Abrogated identity : Muslim representation in Hindi popular cinema 1947-2000
Date of Award
Doctor of Philosophy
School of Communications and Arts
Faculty of Education and Arts
This thesis asks the question: How do the representations of Muslims in Hindi Popular Cinema deny the community identification with the nation. It establishes Hindi cinema as the 'de facto' national cinema and explores the nature of identity and communal relations between the two major Indian religious communities, Hindus and Muslims through an analysis of popular films. It identifies an imbalance in representations of Muslim life where few films show Hindus and Muslims as sharing social and cultural life or where Muslims are represented as modern subjects: an absence of films on 'partition', the division of the country which occurred at the moment of independence, in August 1947; and reproduces stereotypical representations of Muslims as 'the outsider', the villain, or the terrorist at different times in history. The thesis considers the impact of the animosity between Hindus and Muslims concurrent with the rise of Hindu nationalism on Hindi cinema's representations of Muslims. These cumulative representations and absences result in the abrogation of identity for them as citizens through public culture. But it also sees that the complete disavowal of this cinema is problematic for the Muslim participation in the industry, the possibility of the Muslim spectator pleasurable reading of Hindi films; and the observation that representations change over the period in question. The representations broadly move from the secular to the bigoted over the course of the period under consideration.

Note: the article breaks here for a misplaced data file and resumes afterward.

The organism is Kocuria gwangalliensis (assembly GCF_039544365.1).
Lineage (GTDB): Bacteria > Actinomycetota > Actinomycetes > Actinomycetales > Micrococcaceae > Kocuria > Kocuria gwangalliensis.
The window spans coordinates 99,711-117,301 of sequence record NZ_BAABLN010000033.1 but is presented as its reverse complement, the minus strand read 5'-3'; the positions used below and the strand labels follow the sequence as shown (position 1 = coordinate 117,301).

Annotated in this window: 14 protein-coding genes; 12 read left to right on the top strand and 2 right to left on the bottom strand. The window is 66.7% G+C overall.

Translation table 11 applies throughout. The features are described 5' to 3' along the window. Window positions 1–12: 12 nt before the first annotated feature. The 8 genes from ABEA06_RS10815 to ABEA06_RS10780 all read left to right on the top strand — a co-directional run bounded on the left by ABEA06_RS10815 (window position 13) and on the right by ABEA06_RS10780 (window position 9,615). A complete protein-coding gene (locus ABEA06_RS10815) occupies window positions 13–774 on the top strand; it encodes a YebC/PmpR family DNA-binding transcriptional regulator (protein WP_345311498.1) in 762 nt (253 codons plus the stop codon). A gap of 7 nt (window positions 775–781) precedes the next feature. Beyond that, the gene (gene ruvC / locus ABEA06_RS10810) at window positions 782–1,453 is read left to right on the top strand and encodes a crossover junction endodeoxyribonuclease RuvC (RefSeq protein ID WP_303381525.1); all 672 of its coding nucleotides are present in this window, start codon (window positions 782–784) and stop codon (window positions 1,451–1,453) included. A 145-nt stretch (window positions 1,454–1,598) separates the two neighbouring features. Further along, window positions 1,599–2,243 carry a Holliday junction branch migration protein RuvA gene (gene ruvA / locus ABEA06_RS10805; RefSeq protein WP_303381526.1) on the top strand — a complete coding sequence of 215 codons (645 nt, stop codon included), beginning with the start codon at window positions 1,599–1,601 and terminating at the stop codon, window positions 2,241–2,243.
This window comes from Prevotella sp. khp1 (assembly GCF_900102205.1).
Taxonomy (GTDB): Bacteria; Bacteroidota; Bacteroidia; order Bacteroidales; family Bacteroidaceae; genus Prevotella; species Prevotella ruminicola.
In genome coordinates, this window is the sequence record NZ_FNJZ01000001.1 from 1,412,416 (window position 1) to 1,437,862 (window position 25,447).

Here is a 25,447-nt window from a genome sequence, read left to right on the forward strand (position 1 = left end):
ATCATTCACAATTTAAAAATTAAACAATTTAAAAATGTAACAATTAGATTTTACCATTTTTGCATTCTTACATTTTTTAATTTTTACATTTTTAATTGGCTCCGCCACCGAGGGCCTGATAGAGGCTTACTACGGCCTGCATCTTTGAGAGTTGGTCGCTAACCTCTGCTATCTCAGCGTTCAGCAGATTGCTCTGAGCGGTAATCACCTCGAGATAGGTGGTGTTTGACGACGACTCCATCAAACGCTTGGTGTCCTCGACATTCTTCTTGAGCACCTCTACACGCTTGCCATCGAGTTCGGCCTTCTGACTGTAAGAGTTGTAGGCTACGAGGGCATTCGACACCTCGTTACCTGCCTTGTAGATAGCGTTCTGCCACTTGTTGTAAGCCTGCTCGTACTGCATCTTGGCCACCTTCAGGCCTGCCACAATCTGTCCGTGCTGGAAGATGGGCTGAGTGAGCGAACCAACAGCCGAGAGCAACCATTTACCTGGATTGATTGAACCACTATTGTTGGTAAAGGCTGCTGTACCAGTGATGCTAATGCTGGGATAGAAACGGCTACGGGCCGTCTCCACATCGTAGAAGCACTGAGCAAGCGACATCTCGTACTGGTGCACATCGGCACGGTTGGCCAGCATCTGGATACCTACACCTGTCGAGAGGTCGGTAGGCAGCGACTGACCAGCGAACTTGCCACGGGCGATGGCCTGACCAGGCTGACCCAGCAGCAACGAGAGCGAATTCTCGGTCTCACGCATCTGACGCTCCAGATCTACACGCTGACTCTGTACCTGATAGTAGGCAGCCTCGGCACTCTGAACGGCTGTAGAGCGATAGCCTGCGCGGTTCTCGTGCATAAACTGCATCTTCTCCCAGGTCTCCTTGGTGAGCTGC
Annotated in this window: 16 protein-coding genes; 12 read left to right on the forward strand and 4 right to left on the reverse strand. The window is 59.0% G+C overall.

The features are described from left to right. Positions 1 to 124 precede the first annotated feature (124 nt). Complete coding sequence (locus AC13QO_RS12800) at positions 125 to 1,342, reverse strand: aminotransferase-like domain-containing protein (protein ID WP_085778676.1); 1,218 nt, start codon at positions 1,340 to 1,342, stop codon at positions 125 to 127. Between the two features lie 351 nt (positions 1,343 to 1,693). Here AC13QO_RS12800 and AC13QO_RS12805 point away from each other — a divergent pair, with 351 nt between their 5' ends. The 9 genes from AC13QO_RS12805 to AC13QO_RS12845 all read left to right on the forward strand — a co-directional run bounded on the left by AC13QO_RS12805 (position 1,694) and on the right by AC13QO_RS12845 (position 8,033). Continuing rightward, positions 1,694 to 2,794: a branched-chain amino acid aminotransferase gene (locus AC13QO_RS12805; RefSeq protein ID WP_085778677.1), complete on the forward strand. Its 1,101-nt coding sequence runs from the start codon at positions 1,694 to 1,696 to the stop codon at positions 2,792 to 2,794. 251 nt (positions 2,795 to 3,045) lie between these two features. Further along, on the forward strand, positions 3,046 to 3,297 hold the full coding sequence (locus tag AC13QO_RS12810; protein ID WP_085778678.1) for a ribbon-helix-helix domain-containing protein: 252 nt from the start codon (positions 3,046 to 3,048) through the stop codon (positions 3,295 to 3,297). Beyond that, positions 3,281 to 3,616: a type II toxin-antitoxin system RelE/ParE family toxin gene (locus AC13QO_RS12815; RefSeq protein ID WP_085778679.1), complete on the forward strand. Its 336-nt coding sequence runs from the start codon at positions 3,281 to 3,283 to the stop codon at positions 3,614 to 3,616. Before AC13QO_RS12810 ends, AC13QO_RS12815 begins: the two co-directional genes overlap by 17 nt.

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Mecklai, N. S. (2006). Abrogated identity : Muslim representation in Hindi popular cinema 1947-2000. Retrieved from http://ro.ecu.edu.au/theses/352